The synthesis commences from naturally available (âˆ’)-shikimic acid. The 3,4-pentylidene acetal mesylate is prepared in three steps: esterification with ethanol and thionyl chloride; ketalization with para-toluenesulfonic acid and 3-pentanone; and mesylation with triethylamine and methanesulfonyl chloride. Reductive opening of the ketal under modified Hunter conditions (JOC 1993, 58, 6756) in dichloromethane yields an inseparable mixture of isomeric mesylates. The corresponding epoxide is formed under basic conditions with potassium bicarbonate. Using the inexpensive Lewis acid magnesium bromide diethyl etherate (commonly prepared fresh by the addition of magnesium turnings to 1,2-dibromoethane in benzene:diethyl ether), the epoxide is opened with allyl amine to yield the corresponding 1,2-amino alcohol. The water-immiscible solvents methyl tert-butyl ether and acetonitrile are used to simplify the workup procedure, which involved stirring with 1 M aqueous ammonium sulfate. Reduction on palladium, promoted by ethanolamine, followed by acidic workup yielded the deprotected 1,2-aminoalcohol. The aminoalcohol was converted directly to the corresponding allyl-diamine in an interesting cascade sequence that commences with the unselective imination of benzaldehyde with azeotropic water removal in methyl tert-butyl ether. Mesylation, followed by removal of the solid byproduct triethylamine hydrochloride, results in an intermediate that was poised to undergo aziridination upon transimination with another equivalent of allylamine. With the librated methanesulfonic acid, the aziridine opens cleanly to yield a diamine that immediately undergoes a second transimination. Acidic hydrolysis then removed the imine. Selective acylation with acetic anhydride (under buffered conditions, the 5-amino group is protonated owing to a considerable difference in pKa, 4.2 vs 7.9, preventing acetylation) yields the desired N-acetylated product in crystalline form upon extractive workup. Finally, deallylation as above, yielded the freebase of oseltamivir, which was converted to the desired oseltamivir phosphate by treatment with phosphoric acid. The final product is obtained in high purity (99.7%) and an overall yield of 17-22% from (âˆ’)-shikimic acid. It is noted that the synthesis avoids the use of potentially explosive azide reagents and intermediates; however, the synthesis actually used by Roche uses azides. Roche has other routes to oseltamivir that do not involve the use of (âˆ’)-shikimic acid as a chiral pool starting material, such as a Diels-Alder route involving furan and ethyl acrylate or an isophthalic acid route, which involves catalytic hydrogenation and enzymatic desymmetrization.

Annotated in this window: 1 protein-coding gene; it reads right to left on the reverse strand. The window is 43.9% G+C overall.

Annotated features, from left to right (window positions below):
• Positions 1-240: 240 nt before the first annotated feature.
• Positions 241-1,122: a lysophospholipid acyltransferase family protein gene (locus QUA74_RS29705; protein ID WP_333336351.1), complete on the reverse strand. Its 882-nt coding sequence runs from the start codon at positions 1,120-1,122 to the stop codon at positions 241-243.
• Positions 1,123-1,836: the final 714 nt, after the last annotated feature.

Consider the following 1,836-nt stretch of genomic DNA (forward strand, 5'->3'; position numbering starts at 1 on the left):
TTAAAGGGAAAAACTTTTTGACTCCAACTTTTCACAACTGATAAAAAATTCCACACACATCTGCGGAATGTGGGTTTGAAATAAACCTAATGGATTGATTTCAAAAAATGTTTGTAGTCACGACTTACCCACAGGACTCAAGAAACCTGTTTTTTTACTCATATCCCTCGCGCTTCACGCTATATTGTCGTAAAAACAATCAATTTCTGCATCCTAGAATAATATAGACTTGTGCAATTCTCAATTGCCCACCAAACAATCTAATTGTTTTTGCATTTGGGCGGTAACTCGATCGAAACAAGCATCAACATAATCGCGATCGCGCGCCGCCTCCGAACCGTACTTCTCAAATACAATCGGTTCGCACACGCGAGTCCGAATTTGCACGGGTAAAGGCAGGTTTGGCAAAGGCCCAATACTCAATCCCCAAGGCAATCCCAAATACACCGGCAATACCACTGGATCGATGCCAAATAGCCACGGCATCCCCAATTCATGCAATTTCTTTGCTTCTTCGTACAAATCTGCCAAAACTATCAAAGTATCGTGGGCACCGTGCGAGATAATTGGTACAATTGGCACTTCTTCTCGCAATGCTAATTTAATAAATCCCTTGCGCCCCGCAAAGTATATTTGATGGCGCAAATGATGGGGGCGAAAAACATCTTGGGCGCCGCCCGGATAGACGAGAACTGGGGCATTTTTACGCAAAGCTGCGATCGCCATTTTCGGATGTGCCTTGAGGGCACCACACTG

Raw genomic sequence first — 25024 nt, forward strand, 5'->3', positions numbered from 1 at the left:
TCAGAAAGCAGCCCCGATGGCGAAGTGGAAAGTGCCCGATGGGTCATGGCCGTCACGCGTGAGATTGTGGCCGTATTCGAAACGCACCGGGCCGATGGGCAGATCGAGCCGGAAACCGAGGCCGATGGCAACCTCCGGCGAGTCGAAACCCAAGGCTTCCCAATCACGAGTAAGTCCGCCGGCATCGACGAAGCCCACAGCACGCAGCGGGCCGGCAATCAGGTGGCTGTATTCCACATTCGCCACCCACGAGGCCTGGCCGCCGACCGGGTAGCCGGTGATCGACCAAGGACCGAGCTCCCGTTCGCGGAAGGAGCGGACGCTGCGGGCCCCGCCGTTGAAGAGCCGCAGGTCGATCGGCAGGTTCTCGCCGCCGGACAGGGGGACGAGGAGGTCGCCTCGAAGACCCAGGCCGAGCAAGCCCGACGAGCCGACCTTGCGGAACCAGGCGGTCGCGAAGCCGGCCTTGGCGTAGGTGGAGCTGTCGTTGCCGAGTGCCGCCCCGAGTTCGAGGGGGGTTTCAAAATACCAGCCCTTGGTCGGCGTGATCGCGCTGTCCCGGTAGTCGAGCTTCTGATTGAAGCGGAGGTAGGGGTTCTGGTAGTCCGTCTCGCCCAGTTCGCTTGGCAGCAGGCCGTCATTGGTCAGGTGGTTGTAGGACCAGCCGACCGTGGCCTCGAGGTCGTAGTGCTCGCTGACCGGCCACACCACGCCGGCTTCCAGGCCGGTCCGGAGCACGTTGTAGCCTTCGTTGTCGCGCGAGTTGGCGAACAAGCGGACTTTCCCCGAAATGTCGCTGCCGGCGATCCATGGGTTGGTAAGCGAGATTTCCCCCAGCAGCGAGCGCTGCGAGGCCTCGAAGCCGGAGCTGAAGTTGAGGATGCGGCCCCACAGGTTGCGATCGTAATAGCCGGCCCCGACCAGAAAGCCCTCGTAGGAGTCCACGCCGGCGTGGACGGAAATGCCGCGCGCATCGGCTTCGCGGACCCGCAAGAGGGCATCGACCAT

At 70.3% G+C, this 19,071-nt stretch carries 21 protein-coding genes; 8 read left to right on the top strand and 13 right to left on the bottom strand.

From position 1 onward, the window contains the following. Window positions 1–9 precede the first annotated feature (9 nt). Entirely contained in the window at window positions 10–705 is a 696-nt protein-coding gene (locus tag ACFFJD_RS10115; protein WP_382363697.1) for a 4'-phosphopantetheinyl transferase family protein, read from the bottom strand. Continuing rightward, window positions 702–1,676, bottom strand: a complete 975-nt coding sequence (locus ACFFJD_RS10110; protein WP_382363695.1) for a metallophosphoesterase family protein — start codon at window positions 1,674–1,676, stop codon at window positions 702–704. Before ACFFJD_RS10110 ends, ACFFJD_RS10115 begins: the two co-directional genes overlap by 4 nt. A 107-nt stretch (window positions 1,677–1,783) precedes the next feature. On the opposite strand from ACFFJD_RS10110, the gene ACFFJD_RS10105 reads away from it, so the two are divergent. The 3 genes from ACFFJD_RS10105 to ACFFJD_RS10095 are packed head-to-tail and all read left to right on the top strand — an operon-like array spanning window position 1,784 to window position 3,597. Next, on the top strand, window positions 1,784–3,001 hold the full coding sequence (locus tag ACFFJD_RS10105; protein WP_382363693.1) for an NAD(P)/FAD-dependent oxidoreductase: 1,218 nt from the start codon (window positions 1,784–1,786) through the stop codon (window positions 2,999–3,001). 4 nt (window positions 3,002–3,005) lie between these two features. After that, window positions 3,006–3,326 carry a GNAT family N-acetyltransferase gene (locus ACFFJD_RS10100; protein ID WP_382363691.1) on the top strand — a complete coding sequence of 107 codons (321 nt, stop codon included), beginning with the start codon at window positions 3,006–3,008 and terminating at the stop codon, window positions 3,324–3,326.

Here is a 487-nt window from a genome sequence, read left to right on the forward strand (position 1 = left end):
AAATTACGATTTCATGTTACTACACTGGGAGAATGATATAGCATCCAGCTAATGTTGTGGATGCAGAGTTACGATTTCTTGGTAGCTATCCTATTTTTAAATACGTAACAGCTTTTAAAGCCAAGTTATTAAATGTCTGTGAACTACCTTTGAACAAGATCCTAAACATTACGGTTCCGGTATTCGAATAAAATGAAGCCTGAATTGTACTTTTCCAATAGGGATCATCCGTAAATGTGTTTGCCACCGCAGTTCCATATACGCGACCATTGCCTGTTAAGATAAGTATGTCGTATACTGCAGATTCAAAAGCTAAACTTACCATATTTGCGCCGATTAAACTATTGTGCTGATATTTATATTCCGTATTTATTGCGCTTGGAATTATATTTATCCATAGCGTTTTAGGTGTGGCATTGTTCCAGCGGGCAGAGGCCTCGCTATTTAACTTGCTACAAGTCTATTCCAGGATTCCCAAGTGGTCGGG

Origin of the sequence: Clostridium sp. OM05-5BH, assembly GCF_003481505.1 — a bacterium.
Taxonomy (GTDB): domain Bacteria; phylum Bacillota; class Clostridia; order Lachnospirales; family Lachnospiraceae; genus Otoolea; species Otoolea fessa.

2006 Corey synthesis
In 2006 the group of E.J. Corey published a novel route also bypassing shikimic acid starting from butadiene and acrylic acid. The inventors choose not to patent this procedure which is described below. Strictly speaking the synthesis is a formal total synthesis, as the final product to be characterized was the BOC-derivative (14 in the scheme below).
Butadiene 1 reacts in an asymmetric Diels-Alder reaction with the esterfication product of acrylic acid and 2,2,2-Trifluoroethanol 2 catalysed by the CBS catalyst. The ester 3 is converted into an amide in 4 by reaction with ammonia and the next step to lactam 5 is an iodolactamization with iodine initiated by trimethylsilyltriflate. The amide group is fitted with a BOC protective group by reaction with Boc anhydride in 6 and the iodine substituent is removed in an elimination reaction with DBU to the alkene 7. Bromine is introduced in 8 by an allylic bromination with NBS and the amide group is cleaved with ethanol and caesium carbonate accompanied by elimination of bromide to the diene ethyl ester 9. The newly formed double bond is functionalized with N-bromoacetamide 10 catalyzed with Tin(IV) bromide with complete control of stereochemistry. In the next step the bromine atom in 11 is displaced by the nitrogen atom in the amide group with the strong base KHMDS to the aziridine 12 which in turn is opened by reaction with 3-pentanol 13 to the ether 14. In the final step the BOC group is removed with phosphoric acid and the oseltamivir phosphate 15 is formed.
Production shortage/shikimic acid
In early 2005, Roche announced a production shortage. (See Pandemic Fears, below). According to Roche, the major bottleneck in oseltamivir production is the availability of shikimic acid, which cannot be synthesised economically and is only effectively isolated from Chinese star anise, an ancient cooking spice. Although most autotrophic organisms produce shikimic acid, the isolation yield is low. A shortage of star anise is one of the key reasons why there is a worldwide shortage of Tamiflu (as at 2005). Star anise is grown in four provinces in China and harvested between March and May. It is also produced in Lang Son province, Vietnam. The shikimic acid is extracted from the seeds in a ten-stage manufacturing process. Thirteen grams of star anise make 1.3 grams of shikimic acid, which can be made into 10 oseltamivir 75 mg capsules. Ninety percent of the harvest is already used by Roche in making oseltamivir.
Some academic experts and other drug companies are disputing the difficulty of producing shikimic acid by means other than star anise extraction. An alternative method for production of the acid involves fermentation of genetically-modified bacteria. Other potential sources of shikimic acid include the ginkgo tree. In addition, quinic acid, derived from the bark of the cinchona tree of the Democratic Republic of the Congo, is a potential alternative base material for the production of oseltamivir.
However, as is clear by the multistep synthesis shown above, although the major bottleneck for Roche may be the availability of shikimic acid, production of oseltamivir is very involved. Increasing production volume (by Roche or others) would require construction of extensive new facilities (which may not be amenable to scaleup and, even if identical on paper, may not necessarily produce acceptable yields), and even if current facilities could handle a larger feedstock quantity, there would be a delay in production as the material makes it down the pipeline (~6 months or so).
In March 2006, Roche announced that it was making utilizing the resources of 15 external contractors in 9 countries, allowing production to expand to "as much as 400 million doses annually by the end of this year" .